The 50+ Wellness Program. McIIwain HH, Steinmeyer LF, RilgrumBruce D, et al, New York, John Wiley & Sons, 1 990, 316 pages, $12.95, paperback.
The stated goal of this three-part, 1 0chapter book is to help the reader understand the facts of becoming an older adult. It is written in an informal, personalized style. The intended authence of this book is the 50 + health-care consumer. A holistic approach divides the book into three parts.
The first part, eliminating risk factors, deals with the general topics of the signs and symptoms of aging, prevention and early detection, and the routine medical examination. The second part, formulating a plan for healthy living, addresses the topics of nutrition, exercise, wellness, disease, and food and drug interactions. The final part of the book is responding to life changes. The seventh chapter, "Specific Health Problems," presents, in alphabetical order, general information about more than 80 physical conditions and illnesses that most frequently affect the 50 + population. Planning for financial changes such as retirement, health insurance, Social Security, Medicare, supplementing income, having a will, and a healthy attitude are topics presented in the final chapters of the book.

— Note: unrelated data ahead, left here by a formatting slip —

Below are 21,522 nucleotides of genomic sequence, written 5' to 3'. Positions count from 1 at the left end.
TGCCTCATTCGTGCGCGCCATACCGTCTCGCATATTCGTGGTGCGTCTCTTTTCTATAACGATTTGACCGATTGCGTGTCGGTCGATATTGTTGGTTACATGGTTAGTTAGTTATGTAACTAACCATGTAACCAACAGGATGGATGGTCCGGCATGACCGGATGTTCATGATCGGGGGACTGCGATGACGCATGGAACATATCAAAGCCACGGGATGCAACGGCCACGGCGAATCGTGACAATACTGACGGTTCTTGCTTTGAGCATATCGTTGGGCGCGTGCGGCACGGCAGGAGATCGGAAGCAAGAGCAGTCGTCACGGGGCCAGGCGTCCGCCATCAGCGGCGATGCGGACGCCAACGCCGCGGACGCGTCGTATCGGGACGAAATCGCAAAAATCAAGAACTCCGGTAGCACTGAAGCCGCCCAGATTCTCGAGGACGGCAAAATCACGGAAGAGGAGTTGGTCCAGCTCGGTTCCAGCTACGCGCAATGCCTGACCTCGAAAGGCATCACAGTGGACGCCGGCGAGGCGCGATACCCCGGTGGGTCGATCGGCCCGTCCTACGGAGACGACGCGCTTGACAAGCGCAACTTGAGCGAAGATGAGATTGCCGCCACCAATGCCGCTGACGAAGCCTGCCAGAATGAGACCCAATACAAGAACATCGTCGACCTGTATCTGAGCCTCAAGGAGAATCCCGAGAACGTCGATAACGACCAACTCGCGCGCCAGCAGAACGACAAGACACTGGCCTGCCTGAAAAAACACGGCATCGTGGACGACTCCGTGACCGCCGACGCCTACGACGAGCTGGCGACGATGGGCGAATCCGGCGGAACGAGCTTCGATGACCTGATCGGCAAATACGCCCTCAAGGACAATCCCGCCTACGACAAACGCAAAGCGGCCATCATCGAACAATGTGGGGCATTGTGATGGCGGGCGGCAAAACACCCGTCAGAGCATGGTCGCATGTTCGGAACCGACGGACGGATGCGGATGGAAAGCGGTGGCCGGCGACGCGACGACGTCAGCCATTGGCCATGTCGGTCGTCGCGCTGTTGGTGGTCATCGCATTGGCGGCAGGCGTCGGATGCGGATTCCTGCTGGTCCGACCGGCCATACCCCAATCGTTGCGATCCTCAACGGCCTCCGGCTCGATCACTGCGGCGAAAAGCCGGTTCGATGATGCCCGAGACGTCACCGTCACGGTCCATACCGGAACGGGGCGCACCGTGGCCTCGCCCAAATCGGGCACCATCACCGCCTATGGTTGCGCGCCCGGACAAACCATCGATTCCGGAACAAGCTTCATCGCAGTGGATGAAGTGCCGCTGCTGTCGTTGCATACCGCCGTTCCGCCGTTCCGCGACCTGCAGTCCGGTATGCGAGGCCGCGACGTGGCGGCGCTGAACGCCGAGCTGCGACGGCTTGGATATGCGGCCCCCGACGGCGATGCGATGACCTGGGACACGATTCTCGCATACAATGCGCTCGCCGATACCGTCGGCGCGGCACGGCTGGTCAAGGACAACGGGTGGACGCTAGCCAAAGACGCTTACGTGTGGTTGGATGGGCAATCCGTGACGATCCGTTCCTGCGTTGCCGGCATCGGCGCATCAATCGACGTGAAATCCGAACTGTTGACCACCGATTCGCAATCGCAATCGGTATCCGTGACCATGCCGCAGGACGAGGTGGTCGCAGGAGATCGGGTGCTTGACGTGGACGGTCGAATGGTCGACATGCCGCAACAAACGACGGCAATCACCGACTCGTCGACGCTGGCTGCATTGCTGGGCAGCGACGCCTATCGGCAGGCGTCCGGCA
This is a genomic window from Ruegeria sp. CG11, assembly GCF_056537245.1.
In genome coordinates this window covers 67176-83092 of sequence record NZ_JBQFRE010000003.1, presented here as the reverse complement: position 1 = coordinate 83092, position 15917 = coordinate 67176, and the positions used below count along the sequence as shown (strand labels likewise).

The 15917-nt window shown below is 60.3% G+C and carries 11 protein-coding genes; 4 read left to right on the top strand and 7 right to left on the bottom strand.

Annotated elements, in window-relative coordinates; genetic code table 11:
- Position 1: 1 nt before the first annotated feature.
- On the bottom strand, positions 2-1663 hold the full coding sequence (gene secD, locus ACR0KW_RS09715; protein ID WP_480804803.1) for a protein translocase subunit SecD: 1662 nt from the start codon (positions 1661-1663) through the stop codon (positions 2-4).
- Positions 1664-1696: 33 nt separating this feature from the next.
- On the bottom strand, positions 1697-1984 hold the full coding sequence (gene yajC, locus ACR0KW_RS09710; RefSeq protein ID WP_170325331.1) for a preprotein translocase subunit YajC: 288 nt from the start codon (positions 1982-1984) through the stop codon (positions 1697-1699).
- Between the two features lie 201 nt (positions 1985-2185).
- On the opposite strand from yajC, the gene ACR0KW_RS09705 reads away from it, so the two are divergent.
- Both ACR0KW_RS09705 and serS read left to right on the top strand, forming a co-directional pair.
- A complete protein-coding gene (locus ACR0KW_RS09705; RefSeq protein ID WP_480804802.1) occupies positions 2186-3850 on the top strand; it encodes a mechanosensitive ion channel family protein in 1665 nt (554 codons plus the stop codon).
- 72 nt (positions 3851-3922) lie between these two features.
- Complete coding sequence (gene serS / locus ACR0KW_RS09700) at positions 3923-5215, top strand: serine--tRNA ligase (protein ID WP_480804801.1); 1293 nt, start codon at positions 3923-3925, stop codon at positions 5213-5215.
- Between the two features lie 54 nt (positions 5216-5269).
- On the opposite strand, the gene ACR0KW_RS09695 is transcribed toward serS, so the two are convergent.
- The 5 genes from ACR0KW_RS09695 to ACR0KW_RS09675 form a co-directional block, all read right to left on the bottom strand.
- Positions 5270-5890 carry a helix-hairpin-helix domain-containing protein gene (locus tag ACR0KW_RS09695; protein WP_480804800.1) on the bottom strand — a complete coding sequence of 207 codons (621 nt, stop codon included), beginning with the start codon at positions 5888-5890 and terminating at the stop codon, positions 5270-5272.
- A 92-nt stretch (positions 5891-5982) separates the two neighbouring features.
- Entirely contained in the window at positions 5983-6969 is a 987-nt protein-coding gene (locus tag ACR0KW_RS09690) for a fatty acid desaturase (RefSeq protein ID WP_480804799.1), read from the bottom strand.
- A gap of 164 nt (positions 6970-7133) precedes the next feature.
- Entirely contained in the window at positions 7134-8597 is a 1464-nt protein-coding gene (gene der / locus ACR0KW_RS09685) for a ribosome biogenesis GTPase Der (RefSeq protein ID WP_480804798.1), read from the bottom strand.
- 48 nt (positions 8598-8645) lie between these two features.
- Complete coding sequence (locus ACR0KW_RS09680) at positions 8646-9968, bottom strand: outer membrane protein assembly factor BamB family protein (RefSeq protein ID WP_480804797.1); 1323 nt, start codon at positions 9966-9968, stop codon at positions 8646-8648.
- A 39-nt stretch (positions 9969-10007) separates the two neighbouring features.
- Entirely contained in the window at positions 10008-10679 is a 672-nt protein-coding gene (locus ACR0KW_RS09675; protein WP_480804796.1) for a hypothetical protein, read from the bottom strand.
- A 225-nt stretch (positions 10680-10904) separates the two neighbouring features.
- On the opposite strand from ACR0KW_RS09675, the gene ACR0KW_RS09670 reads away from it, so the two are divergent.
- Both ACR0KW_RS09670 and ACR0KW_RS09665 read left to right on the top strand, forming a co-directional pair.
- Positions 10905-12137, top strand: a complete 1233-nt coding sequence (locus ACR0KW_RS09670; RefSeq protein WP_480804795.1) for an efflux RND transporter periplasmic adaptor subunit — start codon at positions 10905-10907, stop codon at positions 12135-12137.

There are a few limitations of the book: the absence of a specific chapter or section about spirituality as a part of the holistic approach, and the lack of a formal reference or bibliography section.
The book's strengths include its readability and the informative sections about normal aging, risks, nutrition, and finance. In addition, this book contains a number of useful resources, including tables, lists, and agency addresses. These resources could be useful in assisting older adults or health-care providers in assessing, organizing, and planning for the future physical, psychological, and financial well-being of the 50+ adult.